PHILADELPHIA, June 7, 2016 /PRNewswire/ -- If the UK chooses to exit the Union (EU) it will affect the mobility of UK-based scientists and their collaborations. That's the finding of a new study published by the Royal Society, the UK's independent scientific academy, entitled UK Research and the European Union: The Role of the EU in Researcher Collaboration and Mobility. The Intellectual Property & Science business of Thomson Reuters was commissioned to provide supporting data and analysis for the study, contributing detailed information on global trends in collaboration and mobility from its Web of Science® platform.
On June 23, 2016, a referendum on the UK's continued membership of the EU will be held, potentially resulting in the country's exit from the EU. Colloquially referred to as a 'Brexit,' the decision could have a major impact on both the UK and the EU, with a number of studies projecting potential economic impacts of that decision. The purpose of the Royal Society's new study is to gather evidence about the influence of the EU on scientific research collaboration, and mobility in order to inform debate. A previous study examined the role of the EU in funding UK research, bringing together the most up to date facts and figures about the finances and a third study, also published, examines the influence of the EU on regulation and policy that governs UK research.
"Almost 40 percent of the 1.6 million research papers published by UK authors between 2005 and 2014 were internationally co-authored and EU Member States are 7 of the UK's top ten strongest collaborators. The data shows us that UK papers acknowledging any type of EU funding have more impact than the average paper, and where that funding comes from the ERC in particular, papers have the highest impact of all," said Becky Purvis, Head of Public Affairs at the Royal Society. "By teaming with Thomson Reuters, we have some concrete numbers to better understand the role of the EU in these collaborations. We hope our reports will be a useful guide for anyone who wants to understand the role of the EU in the UK research landscape."
Among the key findings of the Thomson Reuters analysis conducted for the Royal Society were the following:
- UK Researchers Are Collaborating Internationally More Frequently: Of the 1.6 million research papers published by UK authors between 2005 and 2014, 36.8 percent were internationally co-authored. This compares with roughly 90 percent of UK research papers including only UK authors in 1981. The growth in global collaboration has been accompanied by a 3x surge in total research output over the same period.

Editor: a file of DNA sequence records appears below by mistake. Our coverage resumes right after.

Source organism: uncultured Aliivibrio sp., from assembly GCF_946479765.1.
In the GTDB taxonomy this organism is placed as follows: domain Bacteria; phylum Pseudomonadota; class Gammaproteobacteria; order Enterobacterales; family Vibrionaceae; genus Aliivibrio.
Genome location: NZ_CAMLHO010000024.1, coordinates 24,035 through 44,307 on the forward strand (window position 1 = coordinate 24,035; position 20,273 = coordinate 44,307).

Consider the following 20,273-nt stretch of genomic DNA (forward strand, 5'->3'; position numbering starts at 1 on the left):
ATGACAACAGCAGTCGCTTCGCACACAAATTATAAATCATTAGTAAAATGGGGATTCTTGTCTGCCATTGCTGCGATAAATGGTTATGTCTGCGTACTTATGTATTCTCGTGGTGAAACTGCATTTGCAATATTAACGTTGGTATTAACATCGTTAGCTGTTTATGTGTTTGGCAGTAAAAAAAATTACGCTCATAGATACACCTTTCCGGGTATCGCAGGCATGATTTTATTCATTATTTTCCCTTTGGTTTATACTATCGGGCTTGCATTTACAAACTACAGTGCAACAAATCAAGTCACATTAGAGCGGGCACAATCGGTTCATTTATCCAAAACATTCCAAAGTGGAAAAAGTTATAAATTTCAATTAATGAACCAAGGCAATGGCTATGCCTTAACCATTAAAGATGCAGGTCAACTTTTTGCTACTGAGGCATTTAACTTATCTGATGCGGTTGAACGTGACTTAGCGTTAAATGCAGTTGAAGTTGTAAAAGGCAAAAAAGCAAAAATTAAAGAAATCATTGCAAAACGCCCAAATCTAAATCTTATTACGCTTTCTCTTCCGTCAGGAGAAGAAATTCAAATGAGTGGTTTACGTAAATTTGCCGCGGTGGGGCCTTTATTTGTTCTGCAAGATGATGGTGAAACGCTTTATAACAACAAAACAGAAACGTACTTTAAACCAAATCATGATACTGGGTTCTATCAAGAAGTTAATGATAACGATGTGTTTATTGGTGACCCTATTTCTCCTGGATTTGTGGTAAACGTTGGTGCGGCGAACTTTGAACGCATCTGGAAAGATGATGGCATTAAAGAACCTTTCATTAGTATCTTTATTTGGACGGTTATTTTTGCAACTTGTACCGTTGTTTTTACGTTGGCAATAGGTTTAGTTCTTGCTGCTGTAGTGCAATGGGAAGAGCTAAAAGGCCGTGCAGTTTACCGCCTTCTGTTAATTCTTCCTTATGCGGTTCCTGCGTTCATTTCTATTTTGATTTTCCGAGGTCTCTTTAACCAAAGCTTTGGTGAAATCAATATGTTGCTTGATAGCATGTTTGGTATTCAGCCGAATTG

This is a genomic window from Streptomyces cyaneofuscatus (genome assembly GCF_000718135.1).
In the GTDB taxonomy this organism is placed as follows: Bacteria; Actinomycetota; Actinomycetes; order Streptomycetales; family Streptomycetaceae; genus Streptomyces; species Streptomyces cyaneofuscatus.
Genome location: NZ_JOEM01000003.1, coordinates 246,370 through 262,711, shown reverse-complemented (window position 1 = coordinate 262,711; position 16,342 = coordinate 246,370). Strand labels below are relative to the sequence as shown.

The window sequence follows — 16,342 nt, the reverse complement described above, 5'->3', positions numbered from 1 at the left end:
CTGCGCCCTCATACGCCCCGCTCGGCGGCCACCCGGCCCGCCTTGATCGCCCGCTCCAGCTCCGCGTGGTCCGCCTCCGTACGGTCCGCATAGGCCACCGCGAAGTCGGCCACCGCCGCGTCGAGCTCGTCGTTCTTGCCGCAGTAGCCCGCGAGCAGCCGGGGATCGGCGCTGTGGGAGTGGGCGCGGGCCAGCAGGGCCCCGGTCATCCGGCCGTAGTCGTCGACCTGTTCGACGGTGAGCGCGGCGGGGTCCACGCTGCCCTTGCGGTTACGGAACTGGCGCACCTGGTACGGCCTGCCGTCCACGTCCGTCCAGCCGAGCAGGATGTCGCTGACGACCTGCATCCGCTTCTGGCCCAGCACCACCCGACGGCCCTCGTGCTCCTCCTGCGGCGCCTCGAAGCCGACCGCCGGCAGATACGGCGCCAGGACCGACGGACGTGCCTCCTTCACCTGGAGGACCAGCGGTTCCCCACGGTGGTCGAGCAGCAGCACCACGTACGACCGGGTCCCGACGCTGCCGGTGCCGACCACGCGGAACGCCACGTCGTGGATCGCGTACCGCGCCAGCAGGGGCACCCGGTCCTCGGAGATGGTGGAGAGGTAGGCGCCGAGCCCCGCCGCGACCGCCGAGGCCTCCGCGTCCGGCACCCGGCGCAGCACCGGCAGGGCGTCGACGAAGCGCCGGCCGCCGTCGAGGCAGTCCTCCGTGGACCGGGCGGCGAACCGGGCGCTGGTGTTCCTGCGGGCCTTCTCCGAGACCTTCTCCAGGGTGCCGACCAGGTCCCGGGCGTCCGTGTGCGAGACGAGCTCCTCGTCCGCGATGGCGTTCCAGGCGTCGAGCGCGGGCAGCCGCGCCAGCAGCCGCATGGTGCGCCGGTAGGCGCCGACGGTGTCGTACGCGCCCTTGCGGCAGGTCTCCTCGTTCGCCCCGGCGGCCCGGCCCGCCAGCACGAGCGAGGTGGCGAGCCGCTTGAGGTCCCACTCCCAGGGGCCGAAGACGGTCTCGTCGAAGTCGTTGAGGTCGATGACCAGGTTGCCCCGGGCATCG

- Other EU Countries Most Frequent Collaborative Partners: When normalized by total volume of research output, Germany is the most frequent collaborative partner for UK researchers, followed by France, Italy, and the Netherlands. On an absolute basis, the U.S. is the most frequent collaborator with UK researchers.
- EU funding shows a similar degree of international collaboration (50%) as UK funding (49%), however some EU funding streams result in much higher levels of international co-authorship. 58% of European Research Council (ERC) funded UK papers have international co-authors.
- EU Funding Associated with Higher Impact: For both papers published by UK-only authors and UK-EU co-authored papers, those acknowledging EU funding have more impact than the average paper, and where that funding comes from the ERC in particular, papers have the highest impact of all.
"Major geopolitical decisions like the one currently facing the UK can have significant unintended consequences that affect everything from job growth and GDP to global collaboration on scientific research," said Jessica Turner, global head of Government & Academia at Thomson Reuters "Only by benchmarking current recent trends in global research activity is it possible to truly understand the potential impact of a political move that could introduce new barriers to international collaboration."
The full study, UK Research and the European Union: The Role of the EU in Researcher Collaboration and Mobility, was published by the Royal Society on Monday 6 June 2016. Scientific literature citation data and analysis in the study was powered by Thomson Reuters Web of Science.
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The Royal Society is a self-governing Fellowship of many of the world's most distinguished scientists drawn from all areas of science, engineering, and medicine. The Society's fundamental purpose, as it has been since its foundation in 1660, is to recognise, promote, and support excellence in science and to encourage the development and use of science for the benefit of humanity.
SOURCE Thomson Reuters IP & Science